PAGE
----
Subjects: Turnbull meeting with Trump; Gonski
PRESENTER: Christopher Pyne and Anthony Albanese, good morning to you.
ANTHONY ALBANESE: Good morning.
CHRISTOPHER PYNE: Good morning Will, and David and Anthony.
ALBANESE: I was worried you weren’t going to play the theme.
PRESENTER: We’d never abandon protocol.
ALBANESE: We need it to pump us up.
PRESENTER: Exactly right. Now, Malcolm Turnbull. Let’s spare a thought for Malcolm at the moment waiting on an aircraft carrier in New York for the President to fly in and say hi, is this becoming a bit rude, Christopher Pyne, the President of the United States, they’ve had a hung up phone call now, he’s left our Prime Minister waiting for a meeting. We’re talking about the 75th anniversary of the Battle of the Coral Sea and some pithy domestic politics is getting in the way, at what point can we say; you know what? Stick it.
PYNE: Well, obviously President Trump has had a big domestic win with the abolition of Obama healthcare, Obamacare, whether you think that’s a good thing or not, and he needs to make the most of that. These things happen in Canberra, they happen in Washington, schedules get moved around but he will meet Malcolm Turnbull this morning our time, this evening their time, on the Intrepid and it will be a terrific meeting. So it will definitely go ahead, it’s just one of those unfortunate things that happens that turns sometimes at the last minute.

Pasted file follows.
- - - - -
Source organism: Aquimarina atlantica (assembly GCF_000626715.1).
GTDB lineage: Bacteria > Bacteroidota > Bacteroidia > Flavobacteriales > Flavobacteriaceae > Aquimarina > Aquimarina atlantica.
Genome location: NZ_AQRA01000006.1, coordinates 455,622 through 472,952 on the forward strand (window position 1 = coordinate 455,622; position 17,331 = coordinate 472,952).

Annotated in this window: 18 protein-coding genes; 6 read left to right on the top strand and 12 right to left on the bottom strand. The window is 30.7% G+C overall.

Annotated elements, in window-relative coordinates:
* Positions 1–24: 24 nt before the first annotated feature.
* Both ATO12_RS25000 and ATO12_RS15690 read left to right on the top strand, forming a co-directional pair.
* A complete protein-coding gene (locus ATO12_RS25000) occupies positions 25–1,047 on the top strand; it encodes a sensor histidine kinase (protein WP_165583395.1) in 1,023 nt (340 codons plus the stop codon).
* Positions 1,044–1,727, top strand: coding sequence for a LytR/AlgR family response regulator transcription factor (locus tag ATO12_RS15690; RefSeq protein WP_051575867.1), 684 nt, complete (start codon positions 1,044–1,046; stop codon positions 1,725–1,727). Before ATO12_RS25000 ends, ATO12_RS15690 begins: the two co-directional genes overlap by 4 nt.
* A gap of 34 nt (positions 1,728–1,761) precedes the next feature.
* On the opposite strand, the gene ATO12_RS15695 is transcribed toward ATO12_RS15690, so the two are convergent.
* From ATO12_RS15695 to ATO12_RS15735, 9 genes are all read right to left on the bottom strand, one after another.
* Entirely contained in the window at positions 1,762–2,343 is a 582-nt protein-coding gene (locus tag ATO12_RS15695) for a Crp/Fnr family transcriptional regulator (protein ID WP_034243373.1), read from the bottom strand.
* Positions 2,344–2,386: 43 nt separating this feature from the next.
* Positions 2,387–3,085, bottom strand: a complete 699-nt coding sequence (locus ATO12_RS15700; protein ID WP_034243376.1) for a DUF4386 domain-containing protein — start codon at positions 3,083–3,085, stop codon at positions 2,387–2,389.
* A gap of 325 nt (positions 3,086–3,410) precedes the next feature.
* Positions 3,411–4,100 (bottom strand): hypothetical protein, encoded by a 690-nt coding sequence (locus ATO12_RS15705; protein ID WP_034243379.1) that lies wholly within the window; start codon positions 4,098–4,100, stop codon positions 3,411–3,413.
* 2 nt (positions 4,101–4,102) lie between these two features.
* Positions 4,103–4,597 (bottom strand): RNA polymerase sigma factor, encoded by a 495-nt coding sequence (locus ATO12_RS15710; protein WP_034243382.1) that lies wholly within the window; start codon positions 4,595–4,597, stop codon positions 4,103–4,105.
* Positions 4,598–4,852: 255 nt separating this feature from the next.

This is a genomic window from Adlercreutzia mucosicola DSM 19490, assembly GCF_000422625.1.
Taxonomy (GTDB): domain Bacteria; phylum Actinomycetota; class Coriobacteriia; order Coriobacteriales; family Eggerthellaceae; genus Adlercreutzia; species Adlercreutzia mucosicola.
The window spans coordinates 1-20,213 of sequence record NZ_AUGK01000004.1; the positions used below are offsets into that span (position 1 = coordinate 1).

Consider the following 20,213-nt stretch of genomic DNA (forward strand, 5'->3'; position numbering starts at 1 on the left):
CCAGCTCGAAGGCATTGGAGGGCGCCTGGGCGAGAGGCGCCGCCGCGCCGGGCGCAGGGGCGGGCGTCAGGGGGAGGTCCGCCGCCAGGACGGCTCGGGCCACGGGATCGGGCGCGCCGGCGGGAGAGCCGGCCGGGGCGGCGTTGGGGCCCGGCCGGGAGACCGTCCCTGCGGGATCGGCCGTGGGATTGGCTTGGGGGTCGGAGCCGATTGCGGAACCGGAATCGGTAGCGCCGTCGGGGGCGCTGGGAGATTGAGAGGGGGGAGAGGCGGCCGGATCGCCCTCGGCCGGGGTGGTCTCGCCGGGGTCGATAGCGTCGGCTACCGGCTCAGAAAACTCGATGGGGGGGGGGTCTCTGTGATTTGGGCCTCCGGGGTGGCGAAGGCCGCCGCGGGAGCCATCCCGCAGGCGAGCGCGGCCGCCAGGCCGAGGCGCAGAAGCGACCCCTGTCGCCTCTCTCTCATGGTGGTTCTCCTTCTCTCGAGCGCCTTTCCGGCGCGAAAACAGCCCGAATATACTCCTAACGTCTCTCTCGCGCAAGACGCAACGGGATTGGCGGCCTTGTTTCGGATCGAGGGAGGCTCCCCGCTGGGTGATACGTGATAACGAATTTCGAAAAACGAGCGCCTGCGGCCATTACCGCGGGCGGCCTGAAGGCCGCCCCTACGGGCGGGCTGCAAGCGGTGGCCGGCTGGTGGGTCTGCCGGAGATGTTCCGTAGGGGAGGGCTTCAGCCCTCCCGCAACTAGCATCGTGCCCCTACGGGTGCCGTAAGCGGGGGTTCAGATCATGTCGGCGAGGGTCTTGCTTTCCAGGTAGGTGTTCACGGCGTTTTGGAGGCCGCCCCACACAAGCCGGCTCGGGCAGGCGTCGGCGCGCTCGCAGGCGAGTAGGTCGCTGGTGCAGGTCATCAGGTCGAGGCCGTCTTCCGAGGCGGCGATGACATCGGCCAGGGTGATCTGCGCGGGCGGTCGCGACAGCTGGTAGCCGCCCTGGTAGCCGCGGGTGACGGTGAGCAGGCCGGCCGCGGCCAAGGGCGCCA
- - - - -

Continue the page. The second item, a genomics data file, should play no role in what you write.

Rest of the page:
PRESENTER: So if he was here, if you guys had had a big debate about 18C in the Parliament, would the US President be here just hanging out, twiddling his thumbs? Would it happen the other way?
PYNE: Well, you know, you have to just accept these things are going to happen from time to time. The reality is that Malcolm is there, he will meet President Trump, let’s hope it’s a successful meeting, I’m sure it will be and you have to really go with the flow a bit, you’ve got to be agile in the modern economy.
PRESENTER: Hahahaha. Agile. Hey, the big story this week in terms of education, well I guess there were two elements to it, HECS increases and the 2.5 per cent saving that unis have been forced to make, but as far as many parents are concerned, the biggest announcement was the Gonski funding, the re-emergence of the Gonski plan in some form. To you first Albo, did the Libs pull the rug out from your feet here by getting David Gonski into the tent and you know, taking away something that’s been synonymous with the ALP for so long?
ALBANESE: No, not at all. David Gonski is a good fellow, I know him well. He’s someone who isn’t a partisan person. This is about the issue of substance. David Gonski is looking at our curriculum and those issues – the way that education can be improved. That’s not a bad thing of course. We should constantly be looking at how we can get better, but with regard to the funding deal, I think it’s all unravelling a wee bit for the Coalition. You’ve got Tony Abbott our there visiting schools campaigning along with backbenchers in WA yesterday against the Turnbull Government’s policies. We’ll wait and see what happens in their party room next week, but Malcolm Turnbull spoke about ending the wars over education. He’s got a war within his own party. He’s got a civil war going on.
PRESENTER: Is the tension that bad within the Coalition, Chris Pyne? I mean, you’re a proud graduate of Saint Ignatius, a great school here in Adelaide. It does look like the Catholic schools are copping it a bit with some of the funding proposals.